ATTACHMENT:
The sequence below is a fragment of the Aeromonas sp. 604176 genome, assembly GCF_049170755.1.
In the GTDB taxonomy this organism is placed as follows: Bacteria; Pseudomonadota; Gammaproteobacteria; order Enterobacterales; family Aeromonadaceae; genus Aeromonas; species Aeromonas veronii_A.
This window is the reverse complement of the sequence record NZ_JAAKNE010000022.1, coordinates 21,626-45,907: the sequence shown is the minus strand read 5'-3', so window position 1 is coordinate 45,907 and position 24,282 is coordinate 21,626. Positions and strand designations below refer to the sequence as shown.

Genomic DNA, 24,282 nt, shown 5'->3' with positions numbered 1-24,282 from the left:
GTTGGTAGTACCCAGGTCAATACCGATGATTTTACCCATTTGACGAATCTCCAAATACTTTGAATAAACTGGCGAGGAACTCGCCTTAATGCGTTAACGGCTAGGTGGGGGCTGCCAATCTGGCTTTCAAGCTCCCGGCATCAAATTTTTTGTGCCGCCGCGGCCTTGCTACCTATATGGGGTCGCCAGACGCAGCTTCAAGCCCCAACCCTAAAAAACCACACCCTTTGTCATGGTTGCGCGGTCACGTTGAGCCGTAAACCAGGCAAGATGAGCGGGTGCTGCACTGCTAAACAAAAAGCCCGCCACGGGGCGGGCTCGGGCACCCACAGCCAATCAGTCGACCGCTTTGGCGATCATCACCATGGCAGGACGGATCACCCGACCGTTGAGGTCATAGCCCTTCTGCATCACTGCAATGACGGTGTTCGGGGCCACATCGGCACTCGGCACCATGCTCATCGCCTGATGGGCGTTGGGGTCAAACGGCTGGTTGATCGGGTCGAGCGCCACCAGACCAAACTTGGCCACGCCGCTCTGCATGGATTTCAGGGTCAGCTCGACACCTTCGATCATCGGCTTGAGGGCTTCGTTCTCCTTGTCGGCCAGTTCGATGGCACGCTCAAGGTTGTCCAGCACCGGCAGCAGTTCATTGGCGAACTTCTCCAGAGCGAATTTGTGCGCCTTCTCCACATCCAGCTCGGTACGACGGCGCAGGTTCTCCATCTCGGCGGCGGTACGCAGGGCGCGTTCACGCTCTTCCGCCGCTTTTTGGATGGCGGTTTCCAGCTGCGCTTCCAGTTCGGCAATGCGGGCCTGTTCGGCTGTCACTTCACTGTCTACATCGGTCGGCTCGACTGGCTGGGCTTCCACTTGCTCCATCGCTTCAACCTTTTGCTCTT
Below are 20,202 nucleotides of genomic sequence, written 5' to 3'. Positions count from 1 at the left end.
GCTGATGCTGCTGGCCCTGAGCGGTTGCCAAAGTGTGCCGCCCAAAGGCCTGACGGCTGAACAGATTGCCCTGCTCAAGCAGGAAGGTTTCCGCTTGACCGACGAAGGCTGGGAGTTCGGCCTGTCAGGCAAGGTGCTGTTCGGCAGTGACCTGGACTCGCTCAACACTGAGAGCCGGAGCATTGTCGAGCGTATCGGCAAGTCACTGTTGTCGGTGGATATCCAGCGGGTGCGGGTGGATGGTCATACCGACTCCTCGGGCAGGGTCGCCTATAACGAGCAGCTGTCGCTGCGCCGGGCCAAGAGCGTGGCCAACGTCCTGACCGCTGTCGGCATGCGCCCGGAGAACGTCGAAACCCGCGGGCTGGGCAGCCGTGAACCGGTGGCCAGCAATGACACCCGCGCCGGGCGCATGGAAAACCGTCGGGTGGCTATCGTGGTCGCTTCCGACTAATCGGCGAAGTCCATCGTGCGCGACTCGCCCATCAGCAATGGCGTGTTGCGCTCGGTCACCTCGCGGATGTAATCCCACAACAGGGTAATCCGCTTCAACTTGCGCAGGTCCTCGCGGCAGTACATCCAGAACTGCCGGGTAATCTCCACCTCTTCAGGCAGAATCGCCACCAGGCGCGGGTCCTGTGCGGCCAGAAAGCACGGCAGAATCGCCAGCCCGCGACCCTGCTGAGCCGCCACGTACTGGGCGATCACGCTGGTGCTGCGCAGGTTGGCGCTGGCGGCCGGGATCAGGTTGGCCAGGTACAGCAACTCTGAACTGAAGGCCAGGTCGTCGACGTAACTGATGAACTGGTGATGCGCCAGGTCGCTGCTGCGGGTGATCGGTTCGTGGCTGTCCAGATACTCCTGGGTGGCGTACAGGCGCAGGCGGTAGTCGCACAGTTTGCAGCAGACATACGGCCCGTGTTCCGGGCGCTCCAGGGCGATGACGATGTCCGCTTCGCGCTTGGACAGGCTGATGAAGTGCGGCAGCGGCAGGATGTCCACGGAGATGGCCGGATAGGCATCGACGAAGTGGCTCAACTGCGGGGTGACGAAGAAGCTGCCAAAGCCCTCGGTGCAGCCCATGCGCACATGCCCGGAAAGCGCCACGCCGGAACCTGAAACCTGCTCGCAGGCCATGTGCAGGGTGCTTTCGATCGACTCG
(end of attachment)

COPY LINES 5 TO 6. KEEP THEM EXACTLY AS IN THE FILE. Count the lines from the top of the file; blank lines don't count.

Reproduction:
GTTGGTAGTACCCAGGTCAATACCGATGATTTTACCCATTTGACGAATCTCCAAATACTTTGAATAAACTGGCGAGGAACTCGCCTTAATGCGTTAACGGCTAGGTGGGGGCTGCCAATCTGGCTTTCAAGCTCCCGGCATCAAATTTTTTGTGCCGCCGCGGCCTTGCTACCTATATGGGGTCGCCAGACGCAGCTTCAAGCCCCAACCCTAAAAAACCACACCCTTTGTCATGGTTGCGCGGTCACGTTGAGCCGTAAACCAGGCAAGATGAGCGGGTGCTGCACTGCTAAACAAAAAGCCCGCCACGGGGCGGGCTCGGGCACCCACAGCCAATCAGTCGACCGCTTTGGCGATCATCACCATGGCAGGACGGATCACCCGACCGTTGAGGTCATAGCCCTTCTGCATCACTGCAATGACGGTGTTCGGGGCCACATCGGCACTCGGCACCATGCTCATCGCCTGATGGGCGTTGGGGTCAAACGGCTGGTTGATCGGGTCGAGCGCCACCAGACCAAACTTGGCCACGCCGCTCTGCATGGATTTCAGGGTCAGCTCGACACCTTCGATCATCGGCTTGAGGGCTTCGTTCTCCTTGTCGGCCAGTTCGATGGCACGCTCAAGGTTGTCCAGCACCGGCAGCAGTTCATTGGCGAACTTCTCCAGAGCGAATTTGTGCGCCTTCTCCACATCCAGCTCGGTACGACGGCGCAGGTTCTCCATCTCGGCGGCGGTACGCAGGGCGCGTTCACGCTCTTCCGCCGCTTTTTGGATGGCGGTTTCCAGCTGCGCTTCCAGTTCGGCAATGCGGGCCTGTTCGGCTGTCACTTCACTGTCTACATCGGTCGGCTCGACTGGCTGGGCTTCCACTTGCTCCATCGCTTCAACCTTTTGCTCTT
Below are 20,202 nucleotides of genomic sequence, written 5' to 3'. Positions count from 1 at the left end.